Foreign Scholarships

The Swiss Government does offer a selection of scholarships to foreign students from both industrial and development countries. The best way to find out whether you’re entitled to one of these scholarships is to contact the Swiss consulate in your own country. In most cases to be eligible to apply for one of these state-funded scholarships the student must be under 35 years old.

Switzerland: Student Living in Switzerland

Although it is quite small, Switzerland is perfectly formed! It is a clean, beautiful country rich in scenery and economic growth! The universities offer first-class facilities and the cities offer a high standard of living and some great networking opportunities in the worlds of business and finance as well as research and development. It is a very international place to live and due to its multi-lingual slant, it offers a great environment in which to develop your language skills. It’s location in the heart of Western Europe also makes it a great place to be based to explore the rest of Europe.

As a student living in Switzerland you should budget for between CHF1,500-CHF2,500 (€1,250-€2,000) per month to live on (accommodation, travel, food etc) – this will obviously vary according to the location of the university.

Work

Students from EU/EFTA countries can work for a maximum of 15 hours per week without any additional permit for the entire period of their student permit.

Students from non-EU/EFTA countries are permitted to work part-time employment for a maximum of 15 hours per week, but only once they have lived in Switzerland for a minimum of 6 months. For the duration of their part-time employment they must maintain full-time student status and show regular progress in their studies. However if you are a master’s student and hold a bachelor’s degree from a non-Swiss university you do not need to wait for 6 months.

Third country nationals who earn a degree from a Swiss university can stay in the country after graduation for up to six months to seek permanent full-time employment. Non-EU/EFTA citizens will need to get a work permit before starting their job. To get a work permit your employer will submit an application to the relevant authority – please note that the application process can take up to several weeks.

Healthcare and Insurance

Health insurance is mandatory for all Swiss residents. If you are a foreign student and you are planning to be in Switzerland for more than three months you must get a health insurance policy. It is advisable to sort out private healthcare from your country of origin before arriving in Switzerland.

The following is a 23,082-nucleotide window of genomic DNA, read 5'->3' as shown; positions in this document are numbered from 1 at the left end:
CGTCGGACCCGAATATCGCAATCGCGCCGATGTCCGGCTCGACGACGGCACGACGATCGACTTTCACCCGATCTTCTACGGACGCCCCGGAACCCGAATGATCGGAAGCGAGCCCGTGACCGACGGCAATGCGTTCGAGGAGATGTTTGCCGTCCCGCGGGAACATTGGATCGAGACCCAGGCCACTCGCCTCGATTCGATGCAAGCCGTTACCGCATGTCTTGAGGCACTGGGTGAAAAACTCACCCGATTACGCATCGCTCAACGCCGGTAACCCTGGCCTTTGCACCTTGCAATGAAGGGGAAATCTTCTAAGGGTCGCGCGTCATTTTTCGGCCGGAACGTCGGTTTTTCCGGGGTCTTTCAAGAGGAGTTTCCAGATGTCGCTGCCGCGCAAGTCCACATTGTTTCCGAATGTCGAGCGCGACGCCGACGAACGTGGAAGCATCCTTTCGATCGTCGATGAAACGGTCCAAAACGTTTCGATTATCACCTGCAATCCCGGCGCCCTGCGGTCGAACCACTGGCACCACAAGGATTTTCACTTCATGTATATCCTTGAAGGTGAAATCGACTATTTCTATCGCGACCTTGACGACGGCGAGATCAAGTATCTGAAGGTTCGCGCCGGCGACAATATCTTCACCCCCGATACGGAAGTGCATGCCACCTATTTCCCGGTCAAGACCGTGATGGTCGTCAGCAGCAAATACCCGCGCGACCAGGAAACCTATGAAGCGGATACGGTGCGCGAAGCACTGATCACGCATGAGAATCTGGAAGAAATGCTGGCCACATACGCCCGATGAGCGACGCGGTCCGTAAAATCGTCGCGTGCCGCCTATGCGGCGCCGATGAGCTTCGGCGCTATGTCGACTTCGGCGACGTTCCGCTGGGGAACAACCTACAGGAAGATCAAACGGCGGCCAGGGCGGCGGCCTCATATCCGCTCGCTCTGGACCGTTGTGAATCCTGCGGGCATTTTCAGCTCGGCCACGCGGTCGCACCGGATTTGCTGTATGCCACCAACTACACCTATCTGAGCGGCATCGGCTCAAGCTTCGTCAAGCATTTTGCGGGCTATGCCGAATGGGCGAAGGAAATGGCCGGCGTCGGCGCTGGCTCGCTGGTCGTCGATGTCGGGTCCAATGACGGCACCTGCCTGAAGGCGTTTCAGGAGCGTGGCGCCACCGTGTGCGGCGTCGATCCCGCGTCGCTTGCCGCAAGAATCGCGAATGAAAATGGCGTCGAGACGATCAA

Switzerland: Visas and Immigration

Switzerland Student Visas and Immigration Students can come to Switzerland to study from overseas as either a regular student, an exchange student, or as a ‘free mover’. Regular students need to fulfil the necessary immigration requirements and these will differ depending on what country they are from. Exchange students are in Switzerland for a limited period only due to an agreement between their home institution and a Swiss institution – their degree is awarded by their home institution not the Swiss university. Free-movers also only study in Switzerland for a limited period of time (usually just a couple of semesters) and are not aiming for a degree. Regulations for free movers vary so check the Admissions department of your preferred Swiss institution for more information on this.

If you are coming to study a degree program in Switzerland you will need to apply for a residence permit, the application procedure is different for citizens of the EU (European Union) and EFTA (European Free Trade Association) than for people from other countries.

EU/EFTA nationals

If you are a student from a country in the EU or EFTA you must register with the Residents' Registration Office at your local authorities within 14 days of arriving in Switzerland and apply for a residence permit.

In order to do this you will require the following documentation:

1.    Valid passport or identity card.
2.     Proof of your university registration.
3.     Evidence of sufficient funds to cover your living costs for the duration of your studies.
4.    Proof of address at your Swiss residence.
5.    Completed application form for residence permit.
6.    Two passport-size photographs

Non-EU/EFTA nationals

If you are a student from a non-EU/EFTA country you must contact the Swiss Embassy or the Swiss consulate in your native country and apply for a visa before you come to Switzerland.

To apply for a visa you will need the following documentation:

1.    Valid passport or identity card.
2.     Proof of your university registration.
3.     Evidence of sufficient funds to cover your living costs for the duration of your studies.
4.    Proof of address at your Swiss residence.
5.    Completed application form for residence permit.
6.    Two passport-size photographs

This procedure can take several weeks, so it is recommended that you apply for your visa about three month before your degree program starts.